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J Leukoc Biol. 2001 Mar;69(3):331-9.

Lymphoid neogenesis: de novo formation of lymphoid tissue in chronic inflammation through expression of homing chemokines.

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  • 1Department of Medicine, Karolinska Institute, Karolinska Hospital, Stockholm, Sweden.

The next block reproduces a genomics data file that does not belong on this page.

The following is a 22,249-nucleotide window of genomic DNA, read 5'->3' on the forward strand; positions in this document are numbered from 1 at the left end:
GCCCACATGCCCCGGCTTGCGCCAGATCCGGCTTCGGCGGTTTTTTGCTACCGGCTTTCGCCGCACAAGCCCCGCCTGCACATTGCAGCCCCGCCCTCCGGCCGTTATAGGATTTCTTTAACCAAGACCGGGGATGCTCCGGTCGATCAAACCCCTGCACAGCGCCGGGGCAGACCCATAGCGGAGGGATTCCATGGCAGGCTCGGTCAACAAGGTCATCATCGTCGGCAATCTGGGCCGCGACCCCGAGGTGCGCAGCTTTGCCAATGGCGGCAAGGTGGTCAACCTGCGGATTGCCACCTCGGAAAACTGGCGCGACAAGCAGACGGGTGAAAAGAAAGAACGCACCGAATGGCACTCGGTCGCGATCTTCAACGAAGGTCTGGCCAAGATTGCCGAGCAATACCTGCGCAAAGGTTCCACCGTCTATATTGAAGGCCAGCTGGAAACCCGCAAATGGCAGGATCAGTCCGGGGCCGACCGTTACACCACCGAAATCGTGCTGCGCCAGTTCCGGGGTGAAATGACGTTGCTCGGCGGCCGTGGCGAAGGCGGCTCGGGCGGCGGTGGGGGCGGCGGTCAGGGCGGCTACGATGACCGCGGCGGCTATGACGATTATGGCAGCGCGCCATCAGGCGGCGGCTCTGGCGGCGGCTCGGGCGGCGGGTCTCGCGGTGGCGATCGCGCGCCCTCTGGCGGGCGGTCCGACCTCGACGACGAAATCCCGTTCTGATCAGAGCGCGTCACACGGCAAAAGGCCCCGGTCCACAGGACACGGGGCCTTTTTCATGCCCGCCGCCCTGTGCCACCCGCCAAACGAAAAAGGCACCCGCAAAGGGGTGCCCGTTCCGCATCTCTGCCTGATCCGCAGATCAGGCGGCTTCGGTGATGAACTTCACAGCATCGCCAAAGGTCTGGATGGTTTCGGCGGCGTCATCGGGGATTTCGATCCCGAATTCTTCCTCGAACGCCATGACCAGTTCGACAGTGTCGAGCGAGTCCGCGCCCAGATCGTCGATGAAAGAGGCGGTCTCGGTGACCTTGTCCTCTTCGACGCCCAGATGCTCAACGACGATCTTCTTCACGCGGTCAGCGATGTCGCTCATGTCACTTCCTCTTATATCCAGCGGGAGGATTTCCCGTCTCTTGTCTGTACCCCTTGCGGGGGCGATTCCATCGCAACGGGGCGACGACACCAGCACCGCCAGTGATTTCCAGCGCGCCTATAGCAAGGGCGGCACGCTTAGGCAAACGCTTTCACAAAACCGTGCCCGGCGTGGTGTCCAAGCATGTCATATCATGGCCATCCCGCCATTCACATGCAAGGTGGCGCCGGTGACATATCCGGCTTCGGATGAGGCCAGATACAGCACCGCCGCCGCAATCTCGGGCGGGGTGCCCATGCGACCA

Chronic inflammation is a complex pathophysiological process with accumulation of mononuclear cells seen in response to invading pathogens, neoplastic transformation, or autoimmune recognition of self-antigens. The inflammatory process has evolved to facilitate effective elimination of pathogens and tumors and it is normally transient and turned off when the causative stimulus has been eliminated. Occasionally, however, the process is sustained for a long time and can lead to severe tissue damage. This is seen in organ-specific autoimmune diseases such as rheumatoid arthritis, Sjögren's syndrome, and Hashimoto's thyroiditis, but also in infectious diseases such as Helicobacter pylori-induced gastritis. Disturbingly, many of these chronic inflammatory diseases are associated with an increased risk for neoplastic transformation and development of lymphomas. This review summarizes experimental evidence suggesting that chronic inflammation involves ectopic de novo formation of organized lymphoid tissue and that this lymphoid neogenesis is regulated by expression of homing chemokines.

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